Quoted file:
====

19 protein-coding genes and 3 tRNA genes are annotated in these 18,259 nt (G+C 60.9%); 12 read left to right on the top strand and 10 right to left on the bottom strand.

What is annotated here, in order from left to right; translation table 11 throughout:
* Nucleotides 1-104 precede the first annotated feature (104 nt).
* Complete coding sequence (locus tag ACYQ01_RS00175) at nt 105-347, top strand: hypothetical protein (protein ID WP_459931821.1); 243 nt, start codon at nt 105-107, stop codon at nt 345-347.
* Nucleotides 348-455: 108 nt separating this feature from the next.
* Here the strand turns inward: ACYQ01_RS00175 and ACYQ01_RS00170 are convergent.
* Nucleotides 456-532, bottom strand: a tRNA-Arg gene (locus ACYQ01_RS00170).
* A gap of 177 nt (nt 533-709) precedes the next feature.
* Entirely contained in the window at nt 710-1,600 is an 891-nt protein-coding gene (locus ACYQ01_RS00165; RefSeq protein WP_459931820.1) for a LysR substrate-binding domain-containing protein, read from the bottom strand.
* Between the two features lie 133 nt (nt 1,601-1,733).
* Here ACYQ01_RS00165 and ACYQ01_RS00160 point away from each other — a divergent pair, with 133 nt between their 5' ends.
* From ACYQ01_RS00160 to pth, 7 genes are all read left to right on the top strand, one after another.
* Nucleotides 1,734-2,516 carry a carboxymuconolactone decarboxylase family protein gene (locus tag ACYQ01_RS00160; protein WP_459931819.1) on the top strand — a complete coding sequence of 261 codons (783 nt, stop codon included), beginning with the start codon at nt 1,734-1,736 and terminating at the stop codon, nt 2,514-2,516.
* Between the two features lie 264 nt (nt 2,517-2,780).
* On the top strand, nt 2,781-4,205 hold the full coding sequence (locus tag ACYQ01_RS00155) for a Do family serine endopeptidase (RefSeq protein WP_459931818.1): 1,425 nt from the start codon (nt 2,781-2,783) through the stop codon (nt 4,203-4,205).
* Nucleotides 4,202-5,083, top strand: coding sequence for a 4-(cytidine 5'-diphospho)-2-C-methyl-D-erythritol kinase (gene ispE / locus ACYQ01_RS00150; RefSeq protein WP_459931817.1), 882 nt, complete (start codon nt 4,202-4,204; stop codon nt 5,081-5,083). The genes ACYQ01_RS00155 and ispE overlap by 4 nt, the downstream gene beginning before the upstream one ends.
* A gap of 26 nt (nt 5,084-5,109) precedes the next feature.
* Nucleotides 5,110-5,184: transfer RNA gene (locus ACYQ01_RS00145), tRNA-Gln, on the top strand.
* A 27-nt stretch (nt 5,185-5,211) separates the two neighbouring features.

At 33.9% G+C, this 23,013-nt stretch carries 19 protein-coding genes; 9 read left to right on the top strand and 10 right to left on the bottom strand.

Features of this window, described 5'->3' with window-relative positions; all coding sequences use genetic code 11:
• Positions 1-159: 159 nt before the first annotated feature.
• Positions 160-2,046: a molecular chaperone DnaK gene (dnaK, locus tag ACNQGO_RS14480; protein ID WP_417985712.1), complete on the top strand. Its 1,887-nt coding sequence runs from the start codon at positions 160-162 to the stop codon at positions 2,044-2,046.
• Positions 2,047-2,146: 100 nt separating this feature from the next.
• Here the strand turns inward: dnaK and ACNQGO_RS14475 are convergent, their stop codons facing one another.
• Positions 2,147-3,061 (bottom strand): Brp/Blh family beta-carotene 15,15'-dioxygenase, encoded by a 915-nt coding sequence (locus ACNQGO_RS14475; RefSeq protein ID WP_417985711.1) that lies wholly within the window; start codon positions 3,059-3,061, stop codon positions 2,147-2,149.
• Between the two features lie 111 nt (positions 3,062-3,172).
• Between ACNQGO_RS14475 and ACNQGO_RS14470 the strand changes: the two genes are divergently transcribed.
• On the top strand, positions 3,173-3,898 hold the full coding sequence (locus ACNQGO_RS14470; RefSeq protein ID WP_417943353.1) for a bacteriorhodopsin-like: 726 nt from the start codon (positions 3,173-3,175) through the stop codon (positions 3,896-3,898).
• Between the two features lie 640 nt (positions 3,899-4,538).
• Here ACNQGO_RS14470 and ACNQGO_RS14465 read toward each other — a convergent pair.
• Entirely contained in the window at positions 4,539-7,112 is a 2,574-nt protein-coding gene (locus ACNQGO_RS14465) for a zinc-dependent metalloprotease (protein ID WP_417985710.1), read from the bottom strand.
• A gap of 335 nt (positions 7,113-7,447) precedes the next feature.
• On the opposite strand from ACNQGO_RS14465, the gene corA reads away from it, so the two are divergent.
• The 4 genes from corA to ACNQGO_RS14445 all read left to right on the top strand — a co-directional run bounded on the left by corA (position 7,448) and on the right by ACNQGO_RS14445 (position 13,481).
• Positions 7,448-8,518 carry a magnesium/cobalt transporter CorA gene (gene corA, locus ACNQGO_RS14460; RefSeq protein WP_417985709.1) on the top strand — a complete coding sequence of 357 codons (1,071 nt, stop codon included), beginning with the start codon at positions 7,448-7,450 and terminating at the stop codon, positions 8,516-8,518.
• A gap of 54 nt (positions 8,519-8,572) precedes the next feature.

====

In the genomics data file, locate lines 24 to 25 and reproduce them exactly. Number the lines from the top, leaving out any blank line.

• Positions 2,047-2,146: 100 nt separating this feature from the next.
• Here the strand turns inward: dnaK and ACNQGO_RS14475 are convergent, their stop codons facing one another.